• Renewable energy farms
  • Intermittent absorption refrigeration

Food waste at the retail and consumer levels amounts to 30–40% of the United States’ total output and billions of tons per year. Better and more reliable refrigeration technology at every stage of the supply chain, including warehouses and vehicles, means less food wasted worldwide and greater security for products at rest and in transit.

5. Monitor, Automate and Notify

Through real-time monitoring and automated processes, managers and operations teams can take action to reduce consumption. For instance, let’s say an employee walks away from a piece of equipment and leaves it powered on. With traditional equipment, that machine would continue draining power and increasing costs.

With automated and smart equipment, a notification would be sent to the appropriate administrator, who can then send out an order to have the machine shut down. Moreover, this can all happen within an instant, and administrators can be off-site and notified remotely.

Even better, the process could be improved further by installing an IoT sensor that automatically turns off the hardware after an expiration period.

An energy dashboard, accessible via mobile platforms, would allow facility managers to keep an eye on resource consumption, general costs, and operations no matter where they are. Creating a unified and always-on system with automation is definitely possible with the help of modern technologies like the Internet of Things (IoT).

The cost of food supply chain recalls stands at 48 million illnesses and $55.5 billion per year in productivity losses, amelioration efforts and the rest of the fallout. As with the other points made here, an investment in higher-efficiency equipment with lower power requirements translates to dividends elsewhere.

More efficient and widely connected machines in the supply chain mean fewer opportunities for failure and pricey recalls. This also leads to ongoing cost savings, which begin on day one.

6. Educate Employees

A cultural response to energy reductions can also have a huge impact. By training and educating employees on the importance of energy conservation, companies can gain an edge. This could include steps as simple as turning off the lights when departing an unoccupied room, remembering to power down equipment, or discussing more effective techniques.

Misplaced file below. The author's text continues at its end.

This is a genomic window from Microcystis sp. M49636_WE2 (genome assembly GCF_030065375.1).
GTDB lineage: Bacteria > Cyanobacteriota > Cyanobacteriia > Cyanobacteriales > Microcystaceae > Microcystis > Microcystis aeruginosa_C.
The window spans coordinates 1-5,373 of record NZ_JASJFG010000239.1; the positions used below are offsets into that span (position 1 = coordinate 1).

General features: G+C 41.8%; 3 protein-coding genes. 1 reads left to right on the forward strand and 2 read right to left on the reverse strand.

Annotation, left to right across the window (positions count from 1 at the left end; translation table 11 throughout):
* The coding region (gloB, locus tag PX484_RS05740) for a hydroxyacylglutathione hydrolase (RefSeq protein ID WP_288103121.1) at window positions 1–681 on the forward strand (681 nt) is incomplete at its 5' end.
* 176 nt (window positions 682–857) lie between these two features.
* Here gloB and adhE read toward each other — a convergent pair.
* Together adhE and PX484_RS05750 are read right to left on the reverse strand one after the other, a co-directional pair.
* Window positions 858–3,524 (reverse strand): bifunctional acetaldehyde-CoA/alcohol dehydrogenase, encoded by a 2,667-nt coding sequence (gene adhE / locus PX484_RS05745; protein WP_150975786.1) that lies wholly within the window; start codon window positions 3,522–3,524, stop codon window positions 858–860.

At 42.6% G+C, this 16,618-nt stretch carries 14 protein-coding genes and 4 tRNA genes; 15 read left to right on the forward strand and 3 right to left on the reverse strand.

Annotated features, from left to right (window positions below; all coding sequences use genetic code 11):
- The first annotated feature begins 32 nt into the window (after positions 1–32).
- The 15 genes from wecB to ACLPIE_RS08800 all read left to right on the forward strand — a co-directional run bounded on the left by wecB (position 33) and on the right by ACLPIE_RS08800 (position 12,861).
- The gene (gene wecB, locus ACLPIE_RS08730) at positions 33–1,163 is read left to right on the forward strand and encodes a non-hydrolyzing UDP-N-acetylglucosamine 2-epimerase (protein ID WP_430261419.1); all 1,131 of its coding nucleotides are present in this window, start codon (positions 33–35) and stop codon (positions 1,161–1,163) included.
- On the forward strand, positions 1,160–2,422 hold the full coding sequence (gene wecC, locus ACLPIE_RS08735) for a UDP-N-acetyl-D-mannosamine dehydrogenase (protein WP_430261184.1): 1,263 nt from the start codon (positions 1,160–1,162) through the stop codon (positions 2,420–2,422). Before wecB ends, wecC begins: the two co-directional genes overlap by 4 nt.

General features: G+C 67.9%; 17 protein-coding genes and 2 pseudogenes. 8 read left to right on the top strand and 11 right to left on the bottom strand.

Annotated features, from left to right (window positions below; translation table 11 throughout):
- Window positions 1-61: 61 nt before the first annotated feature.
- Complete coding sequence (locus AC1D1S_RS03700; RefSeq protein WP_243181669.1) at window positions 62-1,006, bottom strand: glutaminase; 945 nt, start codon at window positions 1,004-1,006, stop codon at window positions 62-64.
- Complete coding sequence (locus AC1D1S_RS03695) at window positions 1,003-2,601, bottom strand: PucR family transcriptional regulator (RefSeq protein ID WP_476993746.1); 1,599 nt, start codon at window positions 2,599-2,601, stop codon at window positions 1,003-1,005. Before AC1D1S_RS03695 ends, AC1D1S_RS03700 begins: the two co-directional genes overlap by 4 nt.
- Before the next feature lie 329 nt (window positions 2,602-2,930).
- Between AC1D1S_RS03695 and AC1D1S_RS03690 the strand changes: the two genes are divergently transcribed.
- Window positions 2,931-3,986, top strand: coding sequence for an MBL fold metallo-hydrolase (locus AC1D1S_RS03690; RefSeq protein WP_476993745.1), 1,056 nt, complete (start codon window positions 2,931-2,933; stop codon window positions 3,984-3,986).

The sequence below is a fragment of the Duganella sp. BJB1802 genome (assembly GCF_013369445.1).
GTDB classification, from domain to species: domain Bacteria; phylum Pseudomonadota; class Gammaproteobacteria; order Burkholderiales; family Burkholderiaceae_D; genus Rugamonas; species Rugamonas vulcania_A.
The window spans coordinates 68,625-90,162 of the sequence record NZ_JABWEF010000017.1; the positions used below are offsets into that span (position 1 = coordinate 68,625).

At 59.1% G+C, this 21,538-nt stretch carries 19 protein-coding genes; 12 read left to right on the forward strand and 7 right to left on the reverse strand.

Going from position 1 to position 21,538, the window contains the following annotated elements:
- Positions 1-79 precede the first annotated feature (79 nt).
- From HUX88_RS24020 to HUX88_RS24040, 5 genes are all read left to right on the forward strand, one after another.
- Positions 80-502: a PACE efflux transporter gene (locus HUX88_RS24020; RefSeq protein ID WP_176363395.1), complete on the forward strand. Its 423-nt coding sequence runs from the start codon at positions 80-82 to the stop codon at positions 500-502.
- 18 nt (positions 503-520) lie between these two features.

If and when people are armed with the correct knowledge, they can make more informed decisions. The idea is to build a culture around energy conservation, operational efficiencies, and smarter utilization. Make it a team-based practice so everyone holds themselves accountable and values the initiative.

Cultivating mindfulness in this area of the company’s culture translates elsewhere, too. Safeguarding against unsafe habits, incorrect equipment usage and improper handling techniques, and encouraging workspace sanitization, is everybody’s responsibility.

Whether it’s saving money on electricity for the company’s and planet’s sake or protecting the customer from product defects, ongoing education makes for a stronger culture and a more reliable product.

Make It Happen

The longer a manufacturer continues to operate without efficient solutions in place like the ones discussed in this column, the greater the energy consumption levels and the higher the expenses. It is beneficial to all to adopt some of these practices as soon as possible, and there’s no question that it will result in higher profits. In several ways, some less obvious than others, this efficiency transformation means safer products, employees and customers, too.

As energy prices continue to climb across all sectors and the impact on the environment mounts, it makes sense to reduce consumption, find smarter sources like renewable energy, and upgrade equipment, processes and operations accordingly.

Food Safety Consortium Virtual Conference Series

2021 FSC Episode 1 Preview: FDA on New Era, Experts Discuss Digital Transformation and Consumer Focus

By Food Safety Tech Staff
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Food Safety Consortium Virtual Conference Series

Thursday, May 6, marks the first episode of the 2021 Food Safety Consortium Virtual Conference Series. The following are highlights for this week’s session:

  • FSMA-Based & Technology-Enabled: FDA Advances into New Era of Smarter Food Safety, a special keynote with Frank Yiannas, FDA
  • Digital Transformation in Food Safety, with Natasa Matyasova and Matt Dofoo, Nestlé
  • Consumer-focused Food Safety, with Mitzi Baum, STOP Foodborne Illness
  • TechTalks from Controlant, Veeva and Primority

This year’s event occurs as a Spring program and a Fall program. Haven’t registered? Follow this link to the 2021 Food Safety Consortium Virtual Conference Series, which provides access to all the episodes featuring critical industry insights from leading subject matter experts! Registration includes access to both the Spring and the Fall events. We look forward to your joining us virtually.

James Quill, Corvium
FST Soapbox

Digital Transformation of EMP: Best Practices and Outcomes for Food Manufacturers

By James Quill, Tara Wilson
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James Quill, Corvium

In today’s digital-first world, it might be surprising for those outside of the food manufacturing industry to learn that paper and pen are still considered state-of-the-art documentation tools. Answering food safety and quality questions such as: “What was the underlying cause of this customer complaint?” or “What caused the production halt this morning?” still require hours of research across paper documents, emails and spreadsheets. Maybe even the odd phone call or text message.